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Man survives being impaled by 2″ diameter pipe through mouth and head (photo of xray)

Click here to see the video just posted from MSNBC

“We’re bringing in a patient with a foreign object impaled in his mouth,” radioed the paramedic to Dr Jay Coates in the UNLV Medical Center.

What wasn’t said was that the foreign object was a 2-inch diameter metal pole that had been driven through the man’s mouth and out through his neck.

“What the (expletive) am I going to do with this?” Coates remembered saying as he looked at the man sitting before him with 4 to 6 inches of pole sticking out of his mouth and neck. “I had to form a game plan fast.”

Emergency rescue personnel later would tell Linn that he had driven his car off the pavement near Bonanza Road and Christy Lane and hit a chain-link fence in a homeowner’s yard. A pole fastened atop the fence broke through the windshield, went through Linn just below the right side of his nose and ripped out teeth before slamming through the back window.

“All I remember is going to bed after a dinner and then waking up in a hospital,” he said in a phone interview from his Cedar City, Utah, home. “After seeing the pictures of the pole through my mouth and head that they took at the hospital, I’m glad I don’t remember. It really upsets my wife to see those pictures.”

He now theorizes that he woke up hungry late at night and drove to get a hamburger.

“I must have fallen asleep at the wheel,” he said.

Soon after Linn arrived at UMC, Coates had an X-ray done. It showed that the pole had missed Linn’s spine. He called in Moxley and Donahoe to help with the case.

Before Coates cut Linn open to examine just what internal damage had been done, he had do a tracheostomy: create a hole in the front of Linn’s neck and into his windpipe.

Without the tracheostomy, there was no way that a breathing tube could be put into his mouth for an exploratory operation under general anesthesia.

“That metal pole was blocking everything,” Coates said.

The tracheostomy was done under local anesthesia.

“I don’t remember him complaining or moaning in pain at all that night,” Coates said. “The body really has a way of protecting us.”

After Coates was assured the tracheostomy allowed Linn to breathe under general anesthesia, he put him out and then made an incision behind his right ear down to the base of his neck.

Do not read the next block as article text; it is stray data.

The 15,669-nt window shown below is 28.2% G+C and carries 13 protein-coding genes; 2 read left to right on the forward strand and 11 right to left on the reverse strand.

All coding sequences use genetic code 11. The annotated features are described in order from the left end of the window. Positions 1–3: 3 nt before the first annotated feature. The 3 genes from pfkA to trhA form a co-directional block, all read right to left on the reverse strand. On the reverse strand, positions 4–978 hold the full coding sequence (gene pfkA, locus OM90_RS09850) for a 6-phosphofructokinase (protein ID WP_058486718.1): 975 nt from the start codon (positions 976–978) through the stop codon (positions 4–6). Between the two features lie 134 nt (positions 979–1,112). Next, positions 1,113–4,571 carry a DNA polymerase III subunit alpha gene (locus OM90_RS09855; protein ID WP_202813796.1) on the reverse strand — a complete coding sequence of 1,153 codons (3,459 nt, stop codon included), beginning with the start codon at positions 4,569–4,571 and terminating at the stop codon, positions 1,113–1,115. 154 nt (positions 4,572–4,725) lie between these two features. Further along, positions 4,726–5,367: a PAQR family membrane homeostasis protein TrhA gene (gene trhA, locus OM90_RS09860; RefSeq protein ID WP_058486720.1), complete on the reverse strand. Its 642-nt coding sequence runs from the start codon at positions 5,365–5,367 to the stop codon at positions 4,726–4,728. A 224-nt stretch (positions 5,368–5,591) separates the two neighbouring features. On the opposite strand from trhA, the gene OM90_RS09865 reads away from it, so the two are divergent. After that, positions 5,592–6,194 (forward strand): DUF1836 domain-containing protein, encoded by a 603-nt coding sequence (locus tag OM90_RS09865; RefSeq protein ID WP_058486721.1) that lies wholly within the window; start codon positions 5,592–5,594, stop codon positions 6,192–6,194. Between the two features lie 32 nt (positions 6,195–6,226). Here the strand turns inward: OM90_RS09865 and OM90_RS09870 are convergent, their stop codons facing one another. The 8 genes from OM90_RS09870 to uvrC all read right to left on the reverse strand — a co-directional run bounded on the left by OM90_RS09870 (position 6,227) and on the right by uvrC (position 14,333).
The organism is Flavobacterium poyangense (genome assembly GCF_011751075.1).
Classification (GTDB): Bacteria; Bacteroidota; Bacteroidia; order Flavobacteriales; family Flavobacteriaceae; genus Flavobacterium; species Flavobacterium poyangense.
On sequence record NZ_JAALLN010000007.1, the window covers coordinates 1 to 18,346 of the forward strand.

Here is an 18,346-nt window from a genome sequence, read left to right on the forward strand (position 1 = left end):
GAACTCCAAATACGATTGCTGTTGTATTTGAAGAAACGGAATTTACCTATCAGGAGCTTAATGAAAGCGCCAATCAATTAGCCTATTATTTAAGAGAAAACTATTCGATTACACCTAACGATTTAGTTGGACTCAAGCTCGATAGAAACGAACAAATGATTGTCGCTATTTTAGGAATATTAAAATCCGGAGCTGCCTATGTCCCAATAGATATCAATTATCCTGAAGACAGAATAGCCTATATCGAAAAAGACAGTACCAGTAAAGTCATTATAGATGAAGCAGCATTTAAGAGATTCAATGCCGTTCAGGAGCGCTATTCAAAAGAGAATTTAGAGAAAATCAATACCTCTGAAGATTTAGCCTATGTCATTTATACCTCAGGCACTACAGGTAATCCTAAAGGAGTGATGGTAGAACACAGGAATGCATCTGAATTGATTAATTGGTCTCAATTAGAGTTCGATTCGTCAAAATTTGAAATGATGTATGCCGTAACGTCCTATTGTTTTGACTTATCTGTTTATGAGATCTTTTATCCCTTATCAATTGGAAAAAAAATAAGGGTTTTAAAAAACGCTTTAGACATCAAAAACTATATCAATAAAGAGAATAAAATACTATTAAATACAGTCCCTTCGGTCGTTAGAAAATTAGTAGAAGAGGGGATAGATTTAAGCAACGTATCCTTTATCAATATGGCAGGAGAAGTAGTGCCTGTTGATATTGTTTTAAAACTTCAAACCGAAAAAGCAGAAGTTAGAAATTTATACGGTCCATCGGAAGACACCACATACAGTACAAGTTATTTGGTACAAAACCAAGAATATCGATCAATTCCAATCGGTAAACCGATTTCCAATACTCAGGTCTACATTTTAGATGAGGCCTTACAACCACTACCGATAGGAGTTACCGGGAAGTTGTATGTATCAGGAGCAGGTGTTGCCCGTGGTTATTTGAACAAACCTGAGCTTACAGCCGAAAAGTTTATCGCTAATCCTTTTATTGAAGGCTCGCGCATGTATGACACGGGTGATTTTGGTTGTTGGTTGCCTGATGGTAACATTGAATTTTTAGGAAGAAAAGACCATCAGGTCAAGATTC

To his surprise, neither he nor Donahoe found the jugular vein or carotid artery visibly affected by the trauma.

“I couldn’t see all of the artery, though, so I was really afraid it might break loose when we pulled it out through the mouth,” he said.

It was Moxley’s job to pull the pipe out.

Before he began to pull, the back of the pipe behind Linn’s head had to be recut.

“There were some really sharp edges from where the rescue workers cut it to get him out of the car,” Moxley said. “We were afraid that when we pulled the pipe through his head, it would cut something.”

Just before Moxley began to pull on the pipe, Coates remembered that the team looked at one another and the tension level rose. Blood soon could be spewing from Linn’s head.

But nothing really happened as Moxley extricated the pipe. The artery and jugular had been pushed aside and compressed.

“In short, all of the bad things that could have happened, didn’t,” Moxley said.

If the pole had gone in just a fraction of inch differently, Linn would have died.

“People who are in accidents like this go to the morgue, not the emergency room,” Moxley said. “It’s just a miracle he lived.”

Before Moxley sent Linn to intensive care, he repaired a hole in Linn’s palate and put in plates and screws to move Linn’s broken jaw into proper position. His lip was sutured. Broken teeth were taken out of the back of his neck.

Today, Linn does exercises for his jaw.

“It was wired shut, and I can’t open it wide enough right now to get the dentures on my right side,” he said. “I hope that will happen in a couple of months along with some cosmetic surgery for my lip.”

His right shoulder was badly hurt in the crash and will require surgery within the next three months. Linn spent only two weeks in the hospital after the accident.

His friends try to help him through his recovery with humor.

“I had this one friend ask me whether I was going to the NASCAR race in Las Vegas. And I told him, no. And then he said, ‘I was sure you were. I thought you won the pole position.’ ”

BY PAUL HARASIM Las Vegas Review-Journal | Posted: May 10, 2011 | 2:13 a.m. | Updated: May 10, 2011 | 6:49 a.m.

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